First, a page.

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(Fox News)   Virginia Tech professor has a process for turning wood chips into food, says he got the idea after having the creamed tuna in the Virginia Tech student union   (foxnews.com) divider line 46
    More: Interesting, Virginia Tech, wood chips, chemical bonds, cellulose, vascular tissues, cell walls, cornstarches, straws  
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2748 clicks; posted to Main » on 15 Mar 2014 at 12:21 PM (18 weeks ago)   |  Favorite    |   share:  Share on Twitter share via Email Share on Facebook   more»



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2014-03-15 12:24:25 PM
Jesus, subby, how old ARE you? Students haven't eaten crappy cafeteria-style food in "the student union" since the '80s. They just have food courts with chain restaurants in them.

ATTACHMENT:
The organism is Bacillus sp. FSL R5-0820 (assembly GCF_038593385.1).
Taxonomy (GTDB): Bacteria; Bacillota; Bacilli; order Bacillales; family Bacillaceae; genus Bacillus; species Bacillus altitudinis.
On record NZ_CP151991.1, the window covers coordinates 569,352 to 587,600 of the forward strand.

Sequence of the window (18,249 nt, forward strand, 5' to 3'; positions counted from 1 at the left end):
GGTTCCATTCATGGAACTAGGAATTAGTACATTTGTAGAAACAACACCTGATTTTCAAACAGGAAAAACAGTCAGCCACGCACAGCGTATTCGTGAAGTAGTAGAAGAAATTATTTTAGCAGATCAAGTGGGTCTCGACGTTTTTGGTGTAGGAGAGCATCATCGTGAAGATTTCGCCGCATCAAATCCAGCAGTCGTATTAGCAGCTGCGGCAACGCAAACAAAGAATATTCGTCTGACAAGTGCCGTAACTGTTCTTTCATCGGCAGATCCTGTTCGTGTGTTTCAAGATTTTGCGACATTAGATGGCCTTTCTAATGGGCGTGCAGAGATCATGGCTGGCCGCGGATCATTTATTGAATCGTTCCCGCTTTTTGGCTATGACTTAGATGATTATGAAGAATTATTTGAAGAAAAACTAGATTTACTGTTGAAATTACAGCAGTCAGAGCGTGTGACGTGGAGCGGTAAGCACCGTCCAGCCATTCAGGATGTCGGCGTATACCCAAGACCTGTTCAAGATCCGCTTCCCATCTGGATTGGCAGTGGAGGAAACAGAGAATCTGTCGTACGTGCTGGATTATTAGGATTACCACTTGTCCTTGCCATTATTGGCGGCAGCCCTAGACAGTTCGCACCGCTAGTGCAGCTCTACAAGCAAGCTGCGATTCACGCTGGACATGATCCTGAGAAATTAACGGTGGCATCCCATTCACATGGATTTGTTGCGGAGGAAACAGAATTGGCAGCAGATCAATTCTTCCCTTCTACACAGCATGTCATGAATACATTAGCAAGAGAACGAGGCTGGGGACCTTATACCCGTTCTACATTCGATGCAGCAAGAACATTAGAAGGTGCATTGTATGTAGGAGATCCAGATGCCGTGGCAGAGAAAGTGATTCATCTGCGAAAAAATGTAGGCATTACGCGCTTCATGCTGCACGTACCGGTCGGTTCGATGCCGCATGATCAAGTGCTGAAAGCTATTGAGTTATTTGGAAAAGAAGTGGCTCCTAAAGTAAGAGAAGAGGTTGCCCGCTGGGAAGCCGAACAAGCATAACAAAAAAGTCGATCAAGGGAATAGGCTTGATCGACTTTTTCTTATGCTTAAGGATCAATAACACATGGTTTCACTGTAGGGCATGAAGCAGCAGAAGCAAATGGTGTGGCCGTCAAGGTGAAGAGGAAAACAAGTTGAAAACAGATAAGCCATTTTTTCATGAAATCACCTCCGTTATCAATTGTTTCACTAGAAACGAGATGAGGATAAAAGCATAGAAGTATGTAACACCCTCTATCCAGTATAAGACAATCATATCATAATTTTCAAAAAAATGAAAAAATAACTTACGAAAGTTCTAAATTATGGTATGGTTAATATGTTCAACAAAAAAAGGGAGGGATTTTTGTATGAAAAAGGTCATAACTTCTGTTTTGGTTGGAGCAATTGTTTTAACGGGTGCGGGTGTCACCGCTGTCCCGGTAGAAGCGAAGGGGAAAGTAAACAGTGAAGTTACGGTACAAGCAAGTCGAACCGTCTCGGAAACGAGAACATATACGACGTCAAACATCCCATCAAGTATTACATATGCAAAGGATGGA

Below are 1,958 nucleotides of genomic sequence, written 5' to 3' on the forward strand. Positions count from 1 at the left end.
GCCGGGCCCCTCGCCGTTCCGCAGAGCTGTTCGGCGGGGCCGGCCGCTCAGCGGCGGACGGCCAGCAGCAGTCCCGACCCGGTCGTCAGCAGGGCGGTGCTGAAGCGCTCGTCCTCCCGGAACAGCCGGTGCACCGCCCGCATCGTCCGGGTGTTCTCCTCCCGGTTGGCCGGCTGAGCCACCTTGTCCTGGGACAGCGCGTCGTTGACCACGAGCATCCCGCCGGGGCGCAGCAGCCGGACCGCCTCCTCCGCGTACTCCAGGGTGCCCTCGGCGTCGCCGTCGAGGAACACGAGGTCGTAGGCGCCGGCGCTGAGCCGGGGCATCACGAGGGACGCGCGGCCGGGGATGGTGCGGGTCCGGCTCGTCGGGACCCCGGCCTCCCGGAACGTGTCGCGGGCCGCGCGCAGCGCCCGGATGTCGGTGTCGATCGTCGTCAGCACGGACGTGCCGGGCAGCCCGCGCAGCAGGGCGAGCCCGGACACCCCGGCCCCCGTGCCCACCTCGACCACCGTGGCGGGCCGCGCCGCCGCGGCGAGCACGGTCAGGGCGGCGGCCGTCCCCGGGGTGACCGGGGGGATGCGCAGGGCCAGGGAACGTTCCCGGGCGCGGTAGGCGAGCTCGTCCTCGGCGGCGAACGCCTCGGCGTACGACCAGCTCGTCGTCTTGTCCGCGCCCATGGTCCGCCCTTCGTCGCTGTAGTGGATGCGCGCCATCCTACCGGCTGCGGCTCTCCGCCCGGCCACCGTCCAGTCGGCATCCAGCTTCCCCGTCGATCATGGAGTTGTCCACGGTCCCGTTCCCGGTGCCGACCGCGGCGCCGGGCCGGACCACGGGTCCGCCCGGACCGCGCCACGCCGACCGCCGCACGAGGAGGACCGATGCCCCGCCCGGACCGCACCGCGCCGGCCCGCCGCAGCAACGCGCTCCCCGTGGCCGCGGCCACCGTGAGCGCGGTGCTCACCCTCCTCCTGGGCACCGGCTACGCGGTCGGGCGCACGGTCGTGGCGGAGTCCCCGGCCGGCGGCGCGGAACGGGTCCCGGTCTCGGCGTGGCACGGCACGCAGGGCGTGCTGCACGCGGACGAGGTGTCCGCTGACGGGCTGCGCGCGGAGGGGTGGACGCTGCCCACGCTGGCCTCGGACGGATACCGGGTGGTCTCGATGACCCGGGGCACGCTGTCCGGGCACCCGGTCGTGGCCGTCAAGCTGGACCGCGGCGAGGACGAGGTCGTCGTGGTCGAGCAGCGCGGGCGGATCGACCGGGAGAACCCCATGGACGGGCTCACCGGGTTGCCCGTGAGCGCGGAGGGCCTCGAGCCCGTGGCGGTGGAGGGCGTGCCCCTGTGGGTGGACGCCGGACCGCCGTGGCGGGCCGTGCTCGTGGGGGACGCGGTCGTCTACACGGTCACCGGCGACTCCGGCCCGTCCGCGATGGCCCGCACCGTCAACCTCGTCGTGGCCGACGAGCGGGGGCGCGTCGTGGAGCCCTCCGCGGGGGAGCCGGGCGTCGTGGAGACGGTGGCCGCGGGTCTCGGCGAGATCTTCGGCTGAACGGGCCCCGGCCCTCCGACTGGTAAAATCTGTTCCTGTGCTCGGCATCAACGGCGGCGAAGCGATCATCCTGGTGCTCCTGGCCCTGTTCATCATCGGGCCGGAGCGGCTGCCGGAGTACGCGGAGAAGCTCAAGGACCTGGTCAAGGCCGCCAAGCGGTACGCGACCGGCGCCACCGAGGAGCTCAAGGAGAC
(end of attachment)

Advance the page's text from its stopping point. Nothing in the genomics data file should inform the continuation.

2014-03-15 12:27:35 PM

mbillips: Jesus, subby, how old ARE you? Students haven't eaten crappy cafeteria-style food in "the student union" since the '80s. They just have food courts with chain restaurants in them.




You beat me to that comment.
 
2014-03-15 12:27:36 PM
pubs.ext.vt.edu
 
2014-03-15 12:27:42 PM
HUH?

www.wildlifehotline.com
 
2014-03-15 12:28:32 PM
Slather anything with copious amounts of high fructose corn syrup and plenty of schmucks will eat it.
 
2014-03-15 12:28:48 PM
I'll give it a shot.
 
2014-03-15 12:31:58 PM
They've had wood in food for years now. How do you think they came up with high fibre bread etc?
 
2014-03-15 12:32:43 PM
Now there's a SF story idea.  GMO modified to make enzymes escapes into the wild and everyone's wood framed houses turn into sugar and dissolve in the rain.